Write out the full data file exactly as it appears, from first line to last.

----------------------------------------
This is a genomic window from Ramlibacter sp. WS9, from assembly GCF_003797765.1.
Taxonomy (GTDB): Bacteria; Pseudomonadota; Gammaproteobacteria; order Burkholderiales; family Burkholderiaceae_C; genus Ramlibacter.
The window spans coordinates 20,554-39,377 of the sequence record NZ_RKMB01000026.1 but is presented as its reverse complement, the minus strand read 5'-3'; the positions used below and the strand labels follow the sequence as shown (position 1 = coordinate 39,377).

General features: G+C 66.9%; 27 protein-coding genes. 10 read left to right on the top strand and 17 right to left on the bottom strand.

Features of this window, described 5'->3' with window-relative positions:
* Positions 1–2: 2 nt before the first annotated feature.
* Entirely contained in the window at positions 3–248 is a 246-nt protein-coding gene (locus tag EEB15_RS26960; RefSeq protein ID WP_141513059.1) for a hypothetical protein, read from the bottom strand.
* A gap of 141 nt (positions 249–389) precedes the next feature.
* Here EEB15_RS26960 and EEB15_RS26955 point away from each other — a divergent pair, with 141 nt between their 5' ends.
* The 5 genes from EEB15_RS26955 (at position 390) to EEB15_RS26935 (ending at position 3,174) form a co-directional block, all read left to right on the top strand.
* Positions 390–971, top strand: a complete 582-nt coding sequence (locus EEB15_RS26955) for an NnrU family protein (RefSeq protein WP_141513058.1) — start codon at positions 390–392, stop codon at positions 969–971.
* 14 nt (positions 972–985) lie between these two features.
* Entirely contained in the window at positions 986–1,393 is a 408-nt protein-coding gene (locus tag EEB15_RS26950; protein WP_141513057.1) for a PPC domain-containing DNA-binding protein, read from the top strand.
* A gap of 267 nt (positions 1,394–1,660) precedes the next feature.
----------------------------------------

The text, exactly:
This is a genomic window from Ramlibacter sp. WS9, from assembly GCF_003797765.1.
Taxonomy (GTDB): Bacteria; Pseudomonadota; Gammaproteobacteria; order Burkholderiales; family Burkholderiaceae_C; genus Ramlibacter.
The window spans coordinates 20,554-39,377 of the sequence record NZ_RKMB01000026.1 but is presented as its reverse complement, the minus strand read 5'-3'; the positions used below and the strand labels follow the sequence as shown (position 1 = coordinate 39,377).

General features: G+C 66.9%; 27 protein-coding genes. 10 read left to right on the top strand and 17 right to left on the bottom strand.

Features of this window, described 5'->3' with window-relative positions:
* Positions 1–2: 2 nt before the first annotated feature.
* Entirely contained in the window at positions 3–248 is a 246-nt protein-coding gene (locus tag EEB15_RS26960; RefSeq protein ID WP_141513059.1) for a hypothetical protein, read from the bottom strand.
* A gap of 141 nt (positions 249–389) precedes the next feature.
* Here EEB15_RS26960 and EEB15_RS26955 point away from each other — a divergent pair, with 141 nt between their 5' ends.
* The 5 genes from EEB15_RS26955 (at position 390) to EEB15_RS26935 (ending at position 3,174) form a co-directional block, all read left to right on the top strand.
* Positions 390–971, top strand: a complete 582-nt coding sequence (locus EEB15_RS26955) for an NnrU family protein (RefSeq protein WP_141513058.1) — start codon at positions 390–392, stop codon at positions 969–971.
* 14 nt (positions 972–985) lie between these two features.
* Entirely contained in the window at positions 986–1,393 is a 408-nt protein-coding gene (locus tag EEB15_RS26950; protein WP_141513057.1) for a PPC domain-containing DNA-binding protein, read from the top strand.
* A gap of 267 nt (positions 1,394–1,660) precedes the next feature.